Porn and Critical Thinking: The Importance of Using Your Head When Looking at Scientific Results

Recently, my colleagues and I accidentally reinvigorated public discussions of pornography’s impact on the treatment of women by publishing an archival study[i] examining the correlates of pornography use. Although limited in its scope, and never really intended for public consumption, our findings, which surprised many people (including us to some extent), captured media attention for a few weeks, and appear to have briefly rekindled public interest in porn research. For those who are not familiar with our study, we examined the responses of over 25,000 Americans collected over the course of 35 years, and found evidence — in contrast to pervasive cultural beliefs — that pornography users in the sample held more gender egalitarian attitudes than non-users on three of our five indices. Specifically, those who indicated that they had watched an X-rated movie in the past year were more likely to agree that women are suited for politics, should be free to work outside the home, and should be able to access abortion.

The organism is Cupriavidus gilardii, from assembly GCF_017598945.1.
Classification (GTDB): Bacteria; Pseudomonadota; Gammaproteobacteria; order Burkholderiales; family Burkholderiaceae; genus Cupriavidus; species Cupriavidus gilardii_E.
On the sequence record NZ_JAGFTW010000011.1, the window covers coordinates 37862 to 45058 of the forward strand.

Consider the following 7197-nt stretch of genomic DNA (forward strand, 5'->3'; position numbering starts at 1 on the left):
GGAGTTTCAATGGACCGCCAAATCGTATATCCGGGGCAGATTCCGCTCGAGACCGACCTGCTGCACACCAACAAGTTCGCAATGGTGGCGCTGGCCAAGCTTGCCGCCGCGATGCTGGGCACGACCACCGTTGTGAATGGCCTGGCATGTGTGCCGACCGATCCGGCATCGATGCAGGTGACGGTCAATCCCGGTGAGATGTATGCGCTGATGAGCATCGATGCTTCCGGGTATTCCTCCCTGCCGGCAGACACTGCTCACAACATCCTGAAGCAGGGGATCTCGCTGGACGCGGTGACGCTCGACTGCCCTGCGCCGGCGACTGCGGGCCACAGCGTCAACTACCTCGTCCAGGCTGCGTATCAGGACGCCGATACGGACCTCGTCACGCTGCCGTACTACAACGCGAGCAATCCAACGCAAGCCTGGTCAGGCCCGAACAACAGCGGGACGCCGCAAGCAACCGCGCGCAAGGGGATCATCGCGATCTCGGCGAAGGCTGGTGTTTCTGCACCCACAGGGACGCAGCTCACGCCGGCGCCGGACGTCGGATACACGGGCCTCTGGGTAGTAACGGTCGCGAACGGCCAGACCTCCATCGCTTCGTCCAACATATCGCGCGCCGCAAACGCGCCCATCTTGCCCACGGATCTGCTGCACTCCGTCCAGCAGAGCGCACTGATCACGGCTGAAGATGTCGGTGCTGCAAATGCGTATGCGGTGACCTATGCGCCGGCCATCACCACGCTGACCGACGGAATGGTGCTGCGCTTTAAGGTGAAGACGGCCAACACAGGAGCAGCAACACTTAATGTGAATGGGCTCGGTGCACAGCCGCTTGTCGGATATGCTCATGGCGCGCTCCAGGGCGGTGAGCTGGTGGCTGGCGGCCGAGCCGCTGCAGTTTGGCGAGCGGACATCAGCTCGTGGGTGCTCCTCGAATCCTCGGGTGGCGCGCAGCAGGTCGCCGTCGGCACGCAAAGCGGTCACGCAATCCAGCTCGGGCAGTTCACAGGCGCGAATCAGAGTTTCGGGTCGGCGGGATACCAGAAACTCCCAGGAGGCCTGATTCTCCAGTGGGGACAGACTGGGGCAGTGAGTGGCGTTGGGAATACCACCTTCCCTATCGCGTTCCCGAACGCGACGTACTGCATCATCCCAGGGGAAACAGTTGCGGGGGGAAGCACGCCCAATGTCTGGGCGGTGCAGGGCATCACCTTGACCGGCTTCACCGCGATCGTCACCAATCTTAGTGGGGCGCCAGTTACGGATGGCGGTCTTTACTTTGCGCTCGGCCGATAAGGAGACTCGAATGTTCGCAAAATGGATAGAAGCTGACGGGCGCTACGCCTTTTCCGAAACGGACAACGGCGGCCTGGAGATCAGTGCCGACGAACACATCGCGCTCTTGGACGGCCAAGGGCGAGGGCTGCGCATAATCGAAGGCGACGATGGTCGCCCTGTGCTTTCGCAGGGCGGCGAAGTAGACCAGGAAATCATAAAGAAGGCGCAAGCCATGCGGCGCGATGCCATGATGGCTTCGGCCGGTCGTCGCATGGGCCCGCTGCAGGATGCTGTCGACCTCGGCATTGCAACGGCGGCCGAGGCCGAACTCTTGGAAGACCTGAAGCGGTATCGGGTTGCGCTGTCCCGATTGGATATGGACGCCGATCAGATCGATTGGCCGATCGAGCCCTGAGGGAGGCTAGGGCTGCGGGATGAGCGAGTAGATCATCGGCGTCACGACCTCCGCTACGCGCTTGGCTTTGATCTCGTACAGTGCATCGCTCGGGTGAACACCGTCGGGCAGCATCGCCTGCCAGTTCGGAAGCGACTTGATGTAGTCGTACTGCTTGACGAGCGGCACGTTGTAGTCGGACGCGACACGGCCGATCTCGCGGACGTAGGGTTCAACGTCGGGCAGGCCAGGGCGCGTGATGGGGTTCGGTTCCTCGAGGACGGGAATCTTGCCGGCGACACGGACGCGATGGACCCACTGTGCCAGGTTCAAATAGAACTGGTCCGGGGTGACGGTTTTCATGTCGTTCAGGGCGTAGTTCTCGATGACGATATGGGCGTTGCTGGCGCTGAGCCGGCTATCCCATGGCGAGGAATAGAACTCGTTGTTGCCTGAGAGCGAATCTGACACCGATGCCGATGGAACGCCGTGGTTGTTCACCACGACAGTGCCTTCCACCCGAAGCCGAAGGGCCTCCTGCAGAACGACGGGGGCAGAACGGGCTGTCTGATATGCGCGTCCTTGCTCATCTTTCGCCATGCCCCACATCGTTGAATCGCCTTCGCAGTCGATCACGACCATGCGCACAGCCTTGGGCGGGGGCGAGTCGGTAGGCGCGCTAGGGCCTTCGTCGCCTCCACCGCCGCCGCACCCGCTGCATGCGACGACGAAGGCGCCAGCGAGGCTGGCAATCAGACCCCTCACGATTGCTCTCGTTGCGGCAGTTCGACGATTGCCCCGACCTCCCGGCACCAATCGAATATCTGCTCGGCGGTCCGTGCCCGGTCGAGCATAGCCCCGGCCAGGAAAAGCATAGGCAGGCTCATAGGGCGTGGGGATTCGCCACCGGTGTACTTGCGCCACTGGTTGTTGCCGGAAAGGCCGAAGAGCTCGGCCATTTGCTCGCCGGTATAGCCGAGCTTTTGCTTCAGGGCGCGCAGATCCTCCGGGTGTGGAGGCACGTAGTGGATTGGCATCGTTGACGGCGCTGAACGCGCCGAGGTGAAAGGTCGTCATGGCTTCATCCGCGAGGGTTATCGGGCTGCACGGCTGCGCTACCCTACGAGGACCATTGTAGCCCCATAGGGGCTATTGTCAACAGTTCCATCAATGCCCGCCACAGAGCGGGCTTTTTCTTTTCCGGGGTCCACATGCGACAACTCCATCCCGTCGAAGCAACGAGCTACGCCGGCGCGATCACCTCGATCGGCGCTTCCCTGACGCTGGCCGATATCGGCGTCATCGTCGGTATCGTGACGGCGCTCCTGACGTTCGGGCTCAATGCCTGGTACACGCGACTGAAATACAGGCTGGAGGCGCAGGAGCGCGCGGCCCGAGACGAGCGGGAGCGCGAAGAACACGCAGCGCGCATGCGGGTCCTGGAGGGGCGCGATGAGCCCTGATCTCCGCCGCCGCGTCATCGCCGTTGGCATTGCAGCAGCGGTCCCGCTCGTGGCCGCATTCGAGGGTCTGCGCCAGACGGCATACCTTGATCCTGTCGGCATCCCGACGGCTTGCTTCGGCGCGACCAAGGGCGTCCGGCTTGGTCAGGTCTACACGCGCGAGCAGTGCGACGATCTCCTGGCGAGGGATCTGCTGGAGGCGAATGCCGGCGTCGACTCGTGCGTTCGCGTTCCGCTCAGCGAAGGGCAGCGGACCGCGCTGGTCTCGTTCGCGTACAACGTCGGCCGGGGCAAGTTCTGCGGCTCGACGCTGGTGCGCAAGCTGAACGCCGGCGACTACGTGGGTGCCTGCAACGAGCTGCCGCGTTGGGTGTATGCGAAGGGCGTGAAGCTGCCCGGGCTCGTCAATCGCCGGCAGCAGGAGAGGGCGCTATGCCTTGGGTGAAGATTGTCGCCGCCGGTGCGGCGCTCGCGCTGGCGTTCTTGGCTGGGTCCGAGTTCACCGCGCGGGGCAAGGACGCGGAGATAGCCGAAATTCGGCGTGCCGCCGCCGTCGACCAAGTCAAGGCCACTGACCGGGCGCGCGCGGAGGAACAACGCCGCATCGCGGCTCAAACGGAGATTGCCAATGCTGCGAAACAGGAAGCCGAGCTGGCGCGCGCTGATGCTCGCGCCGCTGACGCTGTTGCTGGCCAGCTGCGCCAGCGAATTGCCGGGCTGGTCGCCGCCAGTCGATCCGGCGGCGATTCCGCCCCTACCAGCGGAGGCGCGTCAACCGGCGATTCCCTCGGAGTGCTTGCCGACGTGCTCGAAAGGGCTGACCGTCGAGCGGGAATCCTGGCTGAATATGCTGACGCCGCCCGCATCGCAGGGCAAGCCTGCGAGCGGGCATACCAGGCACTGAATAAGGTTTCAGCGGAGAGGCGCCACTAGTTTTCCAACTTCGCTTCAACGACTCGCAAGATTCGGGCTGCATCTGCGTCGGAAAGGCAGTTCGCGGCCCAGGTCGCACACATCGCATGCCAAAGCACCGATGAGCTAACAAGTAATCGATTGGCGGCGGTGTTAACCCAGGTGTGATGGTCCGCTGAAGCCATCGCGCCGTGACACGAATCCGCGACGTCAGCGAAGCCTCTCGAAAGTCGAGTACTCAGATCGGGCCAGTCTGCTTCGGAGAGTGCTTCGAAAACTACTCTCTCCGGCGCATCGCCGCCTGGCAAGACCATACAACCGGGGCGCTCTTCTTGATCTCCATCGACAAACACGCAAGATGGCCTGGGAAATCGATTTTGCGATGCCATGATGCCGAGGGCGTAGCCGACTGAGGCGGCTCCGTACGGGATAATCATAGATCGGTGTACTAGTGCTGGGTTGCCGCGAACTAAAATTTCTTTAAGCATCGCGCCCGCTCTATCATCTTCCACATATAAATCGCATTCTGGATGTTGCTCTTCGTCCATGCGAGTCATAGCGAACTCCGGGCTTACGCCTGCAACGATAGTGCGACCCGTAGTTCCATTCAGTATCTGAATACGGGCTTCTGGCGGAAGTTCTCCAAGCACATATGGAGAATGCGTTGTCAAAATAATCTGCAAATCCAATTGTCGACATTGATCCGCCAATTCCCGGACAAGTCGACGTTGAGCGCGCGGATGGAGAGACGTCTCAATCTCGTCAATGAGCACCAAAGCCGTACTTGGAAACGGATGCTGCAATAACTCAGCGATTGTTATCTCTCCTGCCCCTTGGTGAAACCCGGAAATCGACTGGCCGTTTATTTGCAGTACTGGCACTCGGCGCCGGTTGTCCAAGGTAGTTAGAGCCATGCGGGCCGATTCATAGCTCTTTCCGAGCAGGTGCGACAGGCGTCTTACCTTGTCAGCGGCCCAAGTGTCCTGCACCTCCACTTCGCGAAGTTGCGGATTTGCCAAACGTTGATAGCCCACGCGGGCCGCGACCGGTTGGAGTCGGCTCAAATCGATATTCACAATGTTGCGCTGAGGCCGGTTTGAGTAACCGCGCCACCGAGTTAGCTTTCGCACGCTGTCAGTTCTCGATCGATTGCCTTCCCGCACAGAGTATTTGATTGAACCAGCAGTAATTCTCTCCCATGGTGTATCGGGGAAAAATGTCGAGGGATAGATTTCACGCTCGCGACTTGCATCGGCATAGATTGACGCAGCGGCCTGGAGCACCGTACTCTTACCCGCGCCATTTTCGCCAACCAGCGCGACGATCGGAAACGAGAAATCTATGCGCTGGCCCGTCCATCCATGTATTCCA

While we are the first to admit that the interpretation of our findings must be qualified by several important shortcomings with the study, the pushback we have received in some public forums — including accusations that we are uncritical apologists of Big Porno — is quite at odds with the actual weaknesses of the study, and has reminded us that most people lack access to basic research concerning pornography use. Mirroring trends in public discourse, it may surprise some people to know that the topic of pornography has contributed to considerable conflict within academic circles for nearly 50 years. Since the late 1960s, researchers have asserted many (sometimes conflicting) effects of viewing the stuff, the most controversial of which concerns the idea that pornography use increases the risk for sexual assault. Considerable research has been conducted on —> Read More

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